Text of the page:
When I saw the title of her book — Neither Complementarian nor Egalitarian: A Kingdom Corrective to the Evangelical Gender Debate — and then saw that Craig Blomberg wrote a foreword and Lynn Cohick the afterword I had an odd response: “Sure, let’s see if there can be a Third Way approach.” Then the term “kingdom” caught my attention — not knowing how the author, Michelle Lee-Barnewall, might define “kingdom” — and the word “corrective” even more, so she had me and I wanted to see where this approach might take us.
With more than plenty of justification, many have said that the complementarianism side has far too often focused on authority (not on the “complements” of genders, which now is better expressed by “mutuality”) while egalitarianism has focused on rights (and that term sounds too much like the liberal ideals flowing out of the French Revolution). Those two terms dominate the debate and have become the politics of gender in the evangelical movement. Simple facts. Not a debate. Yet, more than a few have also wondered aloud if there might be a better way. Which is why I’m interested in Lee-Barnewall’s book.
She begins with the cultural context for how Christians have formed this split between complementarians and egalitarians, a culture that she both respects — nothing is a-contextual — and holds up for analysis. Which is to say, both complementarians and egalitarians are riding cultural waves, and it is not easy for folks to admit this about their own views. Here is a brief summary:
(1) the mid-nineteenth century to the turn of the twentieth century, a period dominated by the Victorian ideal of womanhood but one that also produced the first evangelical feminist movement as evangelical women played a major public role in social reform; (2) the post-World War II era of the 1940s-1950s, which saw a reversal in evangelical openness to women’s public ministry and was characterized in large part by a definition of ideal womanhood in terms of marriage and motherhood that reflected to some degree a return to the Victorian model but in a greater sense the home-oriented culture of postwar America; (3) the 1970s, which saw the rise of egalitarianism, the second evangelical feminist movement, which differed from the previous one in its stress on individual “rights” over women’s roles in larger social issues (18).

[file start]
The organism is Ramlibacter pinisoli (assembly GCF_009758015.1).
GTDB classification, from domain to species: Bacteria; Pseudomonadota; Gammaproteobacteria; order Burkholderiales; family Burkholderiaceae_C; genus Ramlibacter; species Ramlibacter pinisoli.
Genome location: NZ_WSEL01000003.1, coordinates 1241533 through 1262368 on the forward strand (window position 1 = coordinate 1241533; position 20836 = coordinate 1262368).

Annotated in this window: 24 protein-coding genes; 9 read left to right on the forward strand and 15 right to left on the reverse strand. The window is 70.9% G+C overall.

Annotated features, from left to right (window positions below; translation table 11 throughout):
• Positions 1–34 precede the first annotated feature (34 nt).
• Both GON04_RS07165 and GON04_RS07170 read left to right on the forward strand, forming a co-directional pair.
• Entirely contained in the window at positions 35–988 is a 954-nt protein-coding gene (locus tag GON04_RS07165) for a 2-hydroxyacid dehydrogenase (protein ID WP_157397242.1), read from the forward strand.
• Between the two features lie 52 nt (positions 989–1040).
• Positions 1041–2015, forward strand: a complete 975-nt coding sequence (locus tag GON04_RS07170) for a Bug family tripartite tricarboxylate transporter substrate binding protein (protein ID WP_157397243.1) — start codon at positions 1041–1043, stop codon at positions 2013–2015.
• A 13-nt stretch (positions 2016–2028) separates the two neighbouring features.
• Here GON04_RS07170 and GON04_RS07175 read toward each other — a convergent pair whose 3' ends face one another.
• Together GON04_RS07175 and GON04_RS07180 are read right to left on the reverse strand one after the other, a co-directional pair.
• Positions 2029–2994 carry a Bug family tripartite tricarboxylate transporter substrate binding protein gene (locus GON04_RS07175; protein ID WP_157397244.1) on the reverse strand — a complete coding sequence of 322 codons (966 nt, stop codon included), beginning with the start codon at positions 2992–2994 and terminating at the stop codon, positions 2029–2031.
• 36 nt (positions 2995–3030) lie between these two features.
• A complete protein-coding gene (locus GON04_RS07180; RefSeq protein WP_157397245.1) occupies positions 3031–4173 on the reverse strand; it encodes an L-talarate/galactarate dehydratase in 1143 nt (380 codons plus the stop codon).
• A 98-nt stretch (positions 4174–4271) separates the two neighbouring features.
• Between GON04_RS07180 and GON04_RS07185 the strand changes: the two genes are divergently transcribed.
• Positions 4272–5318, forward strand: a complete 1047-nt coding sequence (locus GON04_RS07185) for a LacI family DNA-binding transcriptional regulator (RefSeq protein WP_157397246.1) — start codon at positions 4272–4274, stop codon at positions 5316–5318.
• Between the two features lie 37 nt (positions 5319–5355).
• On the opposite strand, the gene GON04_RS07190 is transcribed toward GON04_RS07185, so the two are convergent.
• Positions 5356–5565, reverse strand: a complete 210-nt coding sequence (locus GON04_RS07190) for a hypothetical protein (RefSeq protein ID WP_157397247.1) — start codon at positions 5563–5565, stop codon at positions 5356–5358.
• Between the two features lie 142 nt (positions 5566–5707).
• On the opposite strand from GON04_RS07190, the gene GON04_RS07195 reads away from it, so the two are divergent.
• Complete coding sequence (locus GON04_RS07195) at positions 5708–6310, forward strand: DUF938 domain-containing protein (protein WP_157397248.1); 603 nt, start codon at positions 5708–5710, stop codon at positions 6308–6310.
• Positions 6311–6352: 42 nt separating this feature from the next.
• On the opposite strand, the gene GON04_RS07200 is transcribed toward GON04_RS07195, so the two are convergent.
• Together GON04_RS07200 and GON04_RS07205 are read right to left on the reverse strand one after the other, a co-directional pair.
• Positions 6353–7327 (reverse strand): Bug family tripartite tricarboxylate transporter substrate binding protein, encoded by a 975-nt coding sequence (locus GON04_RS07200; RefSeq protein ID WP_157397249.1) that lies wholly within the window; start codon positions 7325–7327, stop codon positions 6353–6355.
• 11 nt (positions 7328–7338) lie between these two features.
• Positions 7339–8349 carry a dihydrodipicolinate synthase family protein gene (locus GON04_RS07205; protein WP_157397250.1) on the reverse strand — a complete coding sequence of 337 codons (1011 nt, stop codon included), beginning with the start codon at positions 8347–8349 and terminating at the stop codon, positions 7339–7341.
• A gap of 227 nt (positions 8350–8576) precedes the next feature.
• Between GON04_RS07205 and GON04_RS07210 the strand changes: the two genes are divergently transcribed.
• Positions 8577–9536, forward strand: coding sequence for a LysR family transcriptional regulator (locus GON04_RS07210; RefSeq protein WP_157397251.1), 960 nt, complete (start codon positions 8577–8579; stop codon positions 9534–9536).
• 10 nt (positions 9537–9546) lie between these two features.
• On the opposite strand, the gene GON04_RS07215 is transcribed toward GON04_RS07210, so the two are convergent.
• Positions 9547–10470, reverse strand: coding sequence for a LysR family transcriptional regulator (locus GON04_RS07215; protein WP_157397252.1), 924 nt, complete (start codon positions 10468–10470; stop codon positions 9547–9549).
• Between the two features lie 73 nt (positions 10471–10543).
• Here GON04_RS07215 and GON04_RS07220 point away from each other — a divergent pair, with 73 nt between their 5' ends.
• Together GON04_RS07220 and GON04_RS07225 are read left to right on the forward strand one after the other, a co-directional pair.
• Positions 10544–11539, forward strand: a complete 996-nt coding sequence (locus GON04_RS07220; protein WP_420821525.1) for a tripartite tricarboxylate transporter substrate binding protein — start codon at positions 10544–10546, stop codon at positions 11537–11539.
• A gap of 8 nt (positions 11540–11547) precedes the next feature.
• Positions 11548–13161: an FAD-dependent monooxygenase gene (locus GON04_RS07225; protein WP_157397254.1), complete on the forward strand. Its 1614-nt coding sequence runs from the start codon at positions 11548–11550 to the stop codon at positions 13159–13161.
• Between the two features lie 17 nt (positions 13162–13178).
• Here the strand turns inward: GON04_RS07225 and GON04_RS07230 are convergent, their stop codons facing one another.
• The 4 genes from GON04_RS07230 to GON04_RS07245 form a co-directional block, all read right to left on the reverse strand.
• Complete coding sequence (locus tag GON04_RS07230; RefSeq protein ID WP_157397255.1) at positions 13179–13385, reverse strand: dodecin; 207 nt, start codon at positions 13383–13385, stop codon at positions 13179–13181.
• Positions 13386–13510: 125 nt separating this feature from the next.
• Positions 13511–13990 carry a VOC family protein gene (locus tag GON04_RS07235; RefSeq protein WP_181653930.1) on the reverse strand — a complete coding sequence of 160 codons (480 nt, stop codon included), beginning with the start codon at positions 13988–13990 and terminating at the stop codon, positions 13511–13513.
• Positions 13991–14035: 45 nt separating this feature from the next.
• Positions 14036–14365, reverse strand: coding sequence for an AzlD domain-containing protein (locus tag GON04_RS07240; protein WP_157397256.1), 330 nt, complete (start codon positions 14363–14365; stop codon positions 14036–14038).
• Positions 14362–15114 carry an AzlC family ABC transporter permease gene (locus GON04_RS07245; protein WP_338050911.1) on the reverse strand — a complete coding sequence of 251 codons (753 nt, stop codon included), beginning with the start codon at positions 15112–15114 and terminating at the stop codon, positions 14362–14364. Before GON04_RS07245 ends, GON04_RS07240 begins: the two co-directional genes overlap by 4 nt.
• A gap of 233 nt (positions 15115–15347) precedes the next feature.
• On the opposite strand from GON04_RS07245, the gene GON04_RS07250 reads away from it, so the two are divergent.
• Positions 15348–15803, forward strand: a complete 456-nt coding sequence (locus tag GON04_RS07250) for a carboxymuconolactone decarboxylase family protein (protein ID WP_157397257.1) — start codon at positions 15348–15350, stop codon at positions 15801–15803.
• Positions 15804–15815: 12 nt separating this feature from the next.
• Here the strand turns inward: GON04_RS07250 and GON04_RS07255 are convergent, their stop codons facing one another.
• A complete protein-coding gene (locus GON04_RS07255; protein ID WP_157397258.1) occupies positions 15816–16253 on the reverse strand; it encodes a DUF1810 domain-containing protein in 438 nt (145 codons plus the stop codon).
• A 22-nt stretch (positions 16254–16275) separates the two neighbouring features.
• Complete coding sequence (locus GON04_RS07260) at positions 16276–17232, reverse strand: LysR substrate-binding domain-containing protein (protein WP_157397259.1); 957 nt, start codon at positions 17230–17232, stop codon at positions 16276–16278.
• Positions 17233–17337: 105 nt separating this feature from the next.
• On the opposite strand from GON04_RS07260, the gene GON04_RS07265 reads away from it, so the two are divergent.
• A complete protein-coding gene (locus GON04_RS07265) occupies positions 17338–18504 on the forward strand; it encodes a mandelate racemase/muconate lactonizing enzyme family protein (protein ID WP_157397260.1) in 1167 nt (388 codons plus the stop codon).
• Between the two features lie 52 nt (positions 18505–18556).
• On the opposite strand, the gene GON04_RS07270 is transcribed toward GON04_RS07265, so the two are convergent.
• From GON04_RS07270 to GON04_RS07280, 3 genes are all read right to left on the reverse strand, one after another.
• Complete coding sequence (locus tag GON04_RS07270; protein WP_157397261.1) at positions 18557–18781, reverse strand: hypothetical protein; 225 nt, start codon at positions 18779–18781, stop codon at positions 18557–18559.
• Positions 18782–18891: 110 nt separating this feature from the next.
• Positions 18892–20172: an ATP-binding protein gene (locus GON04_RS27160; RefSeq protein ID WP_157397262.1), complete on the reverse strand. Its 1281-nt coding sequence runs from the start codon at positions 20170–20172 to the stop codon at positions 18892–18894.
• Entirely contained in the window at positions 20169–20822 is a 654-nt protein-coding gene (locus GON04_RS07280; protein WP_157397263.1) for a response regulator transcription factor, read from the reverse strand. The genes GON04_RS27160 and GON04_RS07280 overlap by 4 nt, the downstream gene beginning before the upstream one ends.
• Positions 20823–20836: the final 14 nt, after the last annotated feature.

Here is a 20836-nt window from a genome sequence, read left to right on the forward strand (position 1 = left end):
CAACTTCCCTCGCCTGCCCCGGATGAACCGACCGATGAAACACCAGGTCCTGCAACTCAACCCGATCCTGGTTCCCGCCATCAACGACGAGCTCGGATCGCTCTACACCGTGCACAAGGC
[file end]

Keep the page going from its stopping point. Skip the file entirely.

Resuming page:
She examines each and shows that the view of women (and men) that flows from each rides on each. Her conclusion:
At the turn of the century, the importance of male authority waned as concerns for the moral good of society and the salvation of the world propelled women to the forefront of the very public arenas of social reform and missions. In the post-World War II period, as part of a homebound and peace-desiring nation, evangelicals emphasized a gendered order based strongly on male leadership centered on the nuclear family and the individual household. In the 1960s and 1970s, heightened concerns about justice and civil rights created a fertile environment for egalitarians to challenge this situation and advocate for equal rights (64).
How does this one paragraph sketch locate “complementarianism” and “egalitarianism”? Is it accurate to say the former is a 1950s ideal and the latter a 1970s ideal?She continues: